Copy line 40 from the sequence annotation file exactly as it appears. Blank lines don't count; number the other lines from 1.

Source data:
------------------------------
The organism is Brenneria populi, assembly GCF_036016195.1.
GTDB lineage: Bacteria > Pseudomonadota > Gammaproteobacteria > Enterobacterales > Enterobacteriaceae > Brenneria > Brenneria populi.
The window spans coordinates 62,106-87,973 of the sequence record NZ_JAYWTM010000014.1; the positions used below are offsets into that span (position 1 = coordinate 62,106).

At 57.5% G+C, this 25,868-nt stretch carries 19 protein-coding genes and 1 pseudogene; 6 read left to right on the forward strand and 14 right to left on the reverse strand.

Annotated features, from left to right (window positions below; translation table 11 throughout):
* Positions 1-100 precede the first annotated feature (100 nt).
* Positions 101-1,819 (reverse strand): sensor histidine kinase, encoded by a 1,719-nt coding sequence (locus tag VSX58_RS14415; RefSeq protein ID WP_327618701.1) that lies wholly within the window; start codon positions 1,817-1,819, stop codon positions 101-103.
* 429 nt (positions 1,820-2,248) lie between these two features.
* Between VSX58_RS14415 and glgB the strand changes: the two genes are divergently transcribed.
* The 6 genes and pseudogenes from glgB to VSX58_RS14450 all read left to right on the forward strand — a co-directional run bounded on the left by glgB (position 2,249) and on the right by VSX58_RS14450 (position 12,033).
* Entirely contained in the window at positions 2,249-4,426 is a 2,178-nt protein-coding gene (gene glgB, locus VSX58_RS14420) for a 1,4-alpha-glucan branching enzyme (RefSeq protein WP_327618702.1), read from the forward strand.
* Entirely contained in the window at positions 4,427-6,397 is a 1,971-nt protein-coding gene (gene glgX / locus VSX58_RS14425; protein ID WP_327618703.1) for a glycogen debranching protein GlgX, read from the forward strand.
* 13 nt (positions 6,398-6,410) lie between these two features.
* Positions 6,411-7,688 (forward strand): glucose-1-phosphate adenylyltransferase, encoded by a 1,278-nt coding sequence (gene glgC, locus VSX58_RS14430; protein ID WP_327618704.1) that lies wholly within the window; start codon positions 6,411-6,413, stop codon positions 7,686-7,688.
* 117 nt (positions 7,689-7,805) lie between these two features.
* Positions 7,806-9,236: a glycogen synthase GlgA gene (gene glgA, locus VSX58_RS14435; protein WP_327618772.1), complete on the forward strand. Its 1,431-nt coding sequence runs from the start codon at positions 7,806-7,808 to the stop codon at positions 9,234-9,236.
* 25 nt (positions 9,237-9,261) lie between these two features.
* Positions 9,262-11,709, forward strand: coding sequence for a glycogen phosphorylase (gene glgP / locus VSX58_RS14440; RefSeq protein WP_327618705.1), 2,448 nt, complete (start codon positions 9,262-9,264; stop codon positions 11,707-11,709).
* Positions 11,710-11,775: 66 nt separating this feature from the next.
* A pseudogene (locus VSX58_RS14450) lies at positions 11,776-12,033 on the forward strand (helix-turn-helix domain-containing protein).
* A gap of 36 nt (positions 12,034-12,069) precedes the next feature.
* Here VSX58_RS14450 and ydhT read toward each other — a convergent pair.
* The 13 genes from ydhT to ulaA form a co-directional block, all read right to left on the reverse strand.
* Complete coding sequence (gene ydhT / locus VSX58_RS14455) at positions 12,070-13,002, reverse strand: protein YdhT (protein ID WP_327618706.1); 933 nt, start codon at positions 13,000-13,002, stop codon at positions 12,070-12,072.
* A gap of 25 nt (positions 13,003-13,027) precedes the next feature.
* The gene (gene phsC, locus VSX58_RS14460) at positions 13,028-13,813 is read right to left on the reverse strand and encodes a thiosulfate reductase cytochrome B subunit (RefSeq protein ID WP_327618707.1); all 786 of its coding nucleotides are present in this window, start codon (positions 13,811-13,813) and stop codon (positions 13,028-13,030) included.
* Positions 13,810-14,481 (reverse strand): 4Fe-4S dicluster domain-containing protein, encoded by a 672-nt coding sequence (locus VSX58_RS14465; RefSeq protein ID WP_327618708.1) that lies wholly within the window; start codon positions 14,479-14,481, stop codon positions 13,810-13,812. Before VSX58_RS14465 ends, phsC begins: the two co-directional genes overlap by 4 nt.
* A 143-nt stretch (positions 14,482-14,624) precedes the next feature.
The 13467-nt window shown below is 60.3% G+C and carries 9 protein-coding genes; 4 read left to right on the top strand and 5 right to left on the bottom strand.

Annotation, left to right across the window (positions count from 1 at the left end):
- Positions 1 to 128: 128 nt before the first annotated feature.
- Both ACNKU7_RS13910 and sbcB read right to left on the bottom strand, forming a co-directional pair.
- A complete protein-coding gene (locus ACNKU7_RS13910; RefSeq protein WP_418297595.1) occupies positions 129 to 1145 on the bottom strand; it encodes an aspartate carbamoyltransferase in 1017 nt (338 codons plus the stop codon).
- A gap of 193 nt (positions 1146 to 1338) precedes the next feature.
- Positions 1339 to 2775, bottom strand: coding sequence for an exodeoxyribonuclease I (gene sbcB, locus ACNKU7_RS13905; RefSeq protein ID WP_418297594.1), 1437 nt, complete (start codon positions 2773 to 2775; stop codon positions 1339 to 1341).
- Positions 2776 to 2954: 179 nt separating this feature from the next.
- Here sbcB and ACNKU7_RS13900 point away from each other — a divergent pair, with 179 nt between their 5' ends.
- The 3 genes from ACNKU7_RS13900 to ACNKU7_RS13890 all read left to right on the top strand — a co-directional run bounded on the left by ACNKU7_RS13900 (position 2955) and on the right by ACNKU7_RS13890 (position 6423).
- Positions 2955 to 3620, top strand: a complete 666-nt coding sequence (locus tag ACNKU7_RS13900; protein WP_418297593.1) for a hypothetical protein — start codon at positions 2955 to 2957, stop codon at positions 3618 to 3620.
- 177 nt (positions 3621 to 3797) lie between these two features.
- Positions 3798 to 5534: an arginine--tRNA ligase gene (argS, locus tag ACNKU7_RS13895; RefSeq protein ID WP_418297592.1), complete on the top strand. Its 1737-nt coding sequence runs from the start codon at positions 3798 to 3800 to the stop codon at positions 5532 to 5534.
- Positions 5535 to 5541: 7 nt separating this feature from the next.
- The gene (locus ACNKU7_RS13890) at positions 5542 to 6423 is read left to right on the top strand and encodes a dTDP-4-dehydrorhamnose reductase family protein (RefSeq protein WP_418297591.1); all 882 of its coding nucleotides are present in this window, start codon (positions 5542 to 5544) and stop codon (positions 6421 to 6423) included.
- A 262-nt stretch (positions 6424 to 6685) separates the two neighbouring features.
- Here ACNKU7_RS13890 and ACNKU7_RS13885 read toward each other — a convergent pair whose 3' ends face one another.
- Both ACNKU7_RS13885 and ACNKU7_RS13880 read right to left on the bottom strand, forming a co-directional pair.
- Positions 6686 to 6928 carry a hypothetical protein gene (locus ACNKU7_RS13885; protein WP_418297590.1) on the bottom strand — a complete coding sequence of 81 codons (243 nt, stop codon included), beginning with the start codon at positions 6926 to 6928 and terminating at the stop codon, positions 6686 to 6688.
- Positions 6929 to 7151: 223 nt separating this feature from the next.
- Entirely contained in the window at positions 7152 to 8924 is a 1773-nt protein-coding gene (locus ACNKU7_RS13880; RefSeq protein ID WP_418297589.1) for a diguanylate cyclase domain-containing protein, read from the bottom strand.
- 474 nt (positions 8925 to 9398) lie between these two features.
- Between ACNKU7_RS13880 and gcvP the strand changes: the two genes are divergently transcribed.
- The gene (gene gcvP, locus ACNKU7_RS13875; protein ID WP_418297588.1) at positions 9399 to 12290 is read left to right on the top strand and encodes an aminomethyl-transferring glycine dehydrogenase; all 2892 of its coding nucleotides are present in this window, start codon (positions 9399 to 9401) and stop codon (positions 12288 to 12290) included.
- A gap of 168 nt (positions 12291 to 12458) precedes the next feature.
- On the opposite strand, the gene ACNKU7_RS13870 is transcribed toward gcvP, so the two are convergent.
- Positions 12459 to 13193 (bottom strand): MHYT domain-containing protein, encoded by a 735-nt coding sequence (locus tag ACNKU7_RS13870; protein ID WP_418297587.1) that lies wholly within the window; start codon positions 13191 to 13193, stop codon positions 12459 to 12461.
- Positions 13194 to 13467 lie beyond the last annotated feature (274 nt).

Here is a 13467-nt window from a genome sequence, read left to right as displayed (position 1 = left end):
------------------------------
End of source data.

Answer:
- 177 nt (positions 3621 to 3797) lie between these two features.